The Eucalyptus tree has witnessed changing times in Ethiopia. Rulers may have come and gone, but the Eucalyptus still plays an active role in shaping the ecology. Ethiopia's capital Addis Ababa looks like a verdant jungle from afar. That is why a Frenchman visiting the country this century suggested changing the city's name to Eucalyptopolis, city of eucalyptus.

There is a story behind the metamorphosis of Addis Ababa (literally, the new flower) into a huge blue gum ( Eucalyptus globulus ) forest. By the 1890s, Ethiopia's emperor Menelik-II had consolidated the country and established himself firmly as a ruler. However, all his achievements as a warrior and statesman were threatened with being lost to posterity by a lack of fuelwood in the capital. Already, an earlier capital, Entoto, had been abandoned for this reason. For the capital, as well as for the rest of the country, wood meant "shelter, warmth, and food.'

At Menelik's request, a French railway engineer arranged for the introduction of eucalyptus in Ethiopia. Within a decade of Menelik's death in 1913 an Englishman described the road to Addis from the North: " seems to be about to enter a forest, and it is only on a near approach to the town that houses begin to stand out amongst the trees, and the rays of the sun sparkling and glittering on the metal roofs and whitewashed walls make one realise that a town, and an extensive one at that, is hidden in the foliage.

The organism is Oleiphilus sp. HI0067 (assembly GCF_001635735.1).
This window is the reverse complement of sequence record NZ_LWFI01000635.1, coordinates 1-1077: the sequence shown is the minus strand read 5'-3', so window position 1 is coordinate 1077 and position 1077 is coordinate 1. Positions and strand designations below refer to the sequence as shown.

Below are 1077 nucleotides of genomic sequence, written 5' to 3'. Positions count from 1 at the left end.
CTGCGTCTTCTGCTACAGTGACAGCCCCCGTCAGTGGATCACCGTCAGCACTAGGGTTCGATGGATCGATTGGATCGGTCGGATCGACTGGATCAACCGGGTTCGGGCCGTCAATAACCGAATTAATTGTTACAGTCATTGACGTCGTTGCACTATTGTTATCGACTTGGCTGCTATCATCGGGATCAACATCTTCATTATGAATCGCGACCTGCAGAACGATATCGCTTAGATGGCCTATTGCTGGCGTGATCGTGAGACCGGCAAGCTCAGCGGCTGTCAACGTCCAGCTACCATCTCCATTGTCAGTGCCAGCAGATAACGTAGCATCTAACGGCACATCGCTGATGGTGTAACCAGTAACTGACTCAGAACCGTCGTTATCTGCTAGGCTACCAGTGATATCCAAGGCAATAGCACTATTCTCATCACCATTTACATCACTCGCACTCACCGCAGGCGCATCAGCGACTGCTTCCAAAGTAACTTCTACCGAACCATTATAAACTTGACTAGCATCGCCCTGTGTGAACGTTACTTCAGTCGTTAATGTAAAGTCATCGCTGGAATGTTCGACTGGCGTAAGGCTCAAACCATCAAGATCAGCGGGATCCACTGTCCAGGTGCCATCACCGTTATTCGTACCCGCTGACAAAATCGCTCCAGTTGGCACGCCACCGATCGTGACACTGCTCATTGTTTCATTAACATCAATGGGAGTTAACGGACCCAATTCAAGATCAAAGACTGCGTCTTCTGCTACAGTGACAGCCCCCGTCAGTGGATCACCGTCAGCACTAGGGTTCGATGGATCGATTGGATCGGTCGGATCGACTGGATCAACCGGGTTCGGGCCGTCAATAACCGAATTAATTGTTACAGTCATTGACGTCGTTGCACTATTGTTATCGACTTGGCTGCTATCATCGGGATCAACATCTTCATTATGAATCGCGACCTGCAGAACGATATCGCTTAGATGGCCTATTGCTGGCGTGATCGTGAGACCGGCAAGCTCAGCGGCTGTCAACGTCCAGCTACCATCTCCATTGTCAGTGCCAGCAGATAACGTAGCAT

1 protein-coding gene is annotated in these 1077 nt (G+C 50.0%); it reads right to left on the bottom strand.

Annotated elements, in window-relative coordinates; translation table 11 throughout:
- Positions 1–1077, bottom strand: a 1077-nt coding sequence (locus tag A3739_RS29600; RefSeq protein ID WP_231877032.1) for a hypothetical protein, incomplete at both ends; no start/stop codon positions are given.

Thus Eucalyptus globulus , a native of Australia and nearby islands, came to conquer Menelik's capital.
In fact, eucalyptus, pine, and to a lesser degree, acacia, have turned out to be great colonisers in terms of industrial plantation.

In 1990, eucalyptus and pine covered 80 per cent of the plantation area in tropical America and about 50 per cent in Asia-Oceania.